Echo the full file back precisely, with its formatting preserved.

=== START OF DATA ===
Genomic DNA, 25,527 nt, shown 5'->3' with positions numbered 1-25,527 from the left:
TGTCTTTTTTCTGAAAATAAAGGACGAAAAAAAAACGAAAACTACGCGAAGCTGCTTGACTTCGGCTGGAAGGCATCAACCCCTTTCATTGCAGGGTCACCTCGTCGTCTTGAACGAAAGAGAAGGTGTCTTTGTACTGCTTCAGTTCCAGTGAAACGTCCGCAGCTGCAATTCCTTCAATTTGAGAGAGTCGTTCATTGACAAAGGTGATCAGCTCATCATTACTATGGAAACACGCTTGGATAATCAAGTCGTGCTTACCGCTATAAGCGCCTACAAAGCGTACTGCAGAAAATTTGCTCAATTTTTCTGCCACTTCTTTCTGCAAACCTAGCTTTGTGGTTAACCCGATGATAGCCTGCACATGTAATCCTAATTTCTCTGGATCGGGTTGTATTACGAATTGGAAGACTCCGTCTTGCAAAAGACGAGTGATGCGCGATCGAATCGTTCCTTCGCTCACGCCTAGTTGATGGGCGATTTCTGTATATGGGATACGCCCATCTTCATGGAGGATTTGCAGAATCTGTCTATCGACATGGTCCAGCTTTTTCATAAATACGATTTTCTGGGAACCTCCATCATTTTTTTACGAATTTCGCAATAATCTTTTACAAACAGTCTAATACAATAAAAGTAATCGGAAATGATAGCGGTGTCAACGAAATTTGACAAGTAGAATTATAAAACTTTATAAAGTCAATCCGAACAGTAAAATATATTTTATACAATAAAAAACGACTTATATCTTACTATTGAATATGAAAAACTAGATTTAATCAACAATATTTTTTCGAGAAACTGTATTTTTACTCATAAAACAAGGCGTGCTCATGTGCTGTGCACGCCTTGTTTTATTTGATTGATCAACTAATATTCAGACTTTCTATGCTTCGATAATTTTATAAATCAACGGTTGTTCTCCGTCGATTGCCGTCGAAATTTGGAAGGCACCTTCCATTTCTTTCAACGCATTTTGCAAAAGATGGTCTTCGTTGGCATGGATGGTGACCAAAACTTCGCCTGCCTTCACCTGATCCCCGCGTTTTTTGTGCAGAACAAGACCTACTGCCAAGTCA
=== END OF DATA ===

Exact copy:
Genomic DNA, 25,527 nt, shown 5'->3' with positions numbered 1-25,527 from the left:
TGTCTTTTTTCTGAAAATAAAGGACGAAAAAAAAACGAAAACTACGCGAAGCTGCTTGACTTCGGCTGGAAGGCATCAACCCCTTTCATTGCAGGGTCACCTCGTCGTCTTGAACGAAAGAGAAGGTGTCTTTGTACTGCTTCAGTTCCAGTGAAACGTCCGCAGCTGCAATTCCTTCAATTTGAGAGAGTCGTTCATTGACAAAGGTGATCAGCTCATCATTACTATGGAAACACGCTTGGATAATCAAGTCGTGCTTACCGCTATAAGCGCCTACAAAGCGTACTGCAGAAAATTTGCTCAATTTTTCTGCCACTTCTTTCTGCAAACCTAGCTTTGTGGTTAACCCGATGATAGCCTGCACATGTAATCCTAATTTCTCTGGATCGGGTTGTATTACGAATTGGAAGACTCCGTCTTGCAAAAGACGAGTGATGCGCGATCGAATCGTTCCTTCGCTCACGCCTAGTTGATGGGCGATTTCTGTATATGGGATACGCCCATCTTCATGGAGGATTTGCAGAATCTGTCTATCGACATGGTCCAGCTTTTTCATAAATACGATTTTCTGGGAACCTCCATCATTTTTTTACGAATTTCGCAATAATCTTTTACAAACAGTCTAATACAATAAAAGTAATCGGAAATGATAGCGGTGTCAACGAAATTTGACAAGTAGAATTATAAAACTTTATAAAGTCAATCCGAACAGTAAAATATATTTTATACAATAAAAAACGACTTATATCTTACTATTGAATATGAAAAACTAGATTTAATCAACAATATTTTTTCGAGAAACTGTATTTTTACTCATAAAACAAGGCGTGCTCATGTGCTGTGCACGCCTTGTTTTATTTGATTGATCAACTAATATTCAGACTTTCTATGCTTCGATAATTTTATAAATCAACGGTTGTTCTCCGTCGATTGCCGTCGAAATTTGGAAGGCACCTTCCATTTCTTTCAACGCATTTTGCAAAAGATGGTCTTCGTTGGCATGGATGGTGACCAAAACTTCGCCTGCCTTCACCTGATCCCCGCGTTTTTTGTGCAGAACAAGACCTACTGCCAAGTCA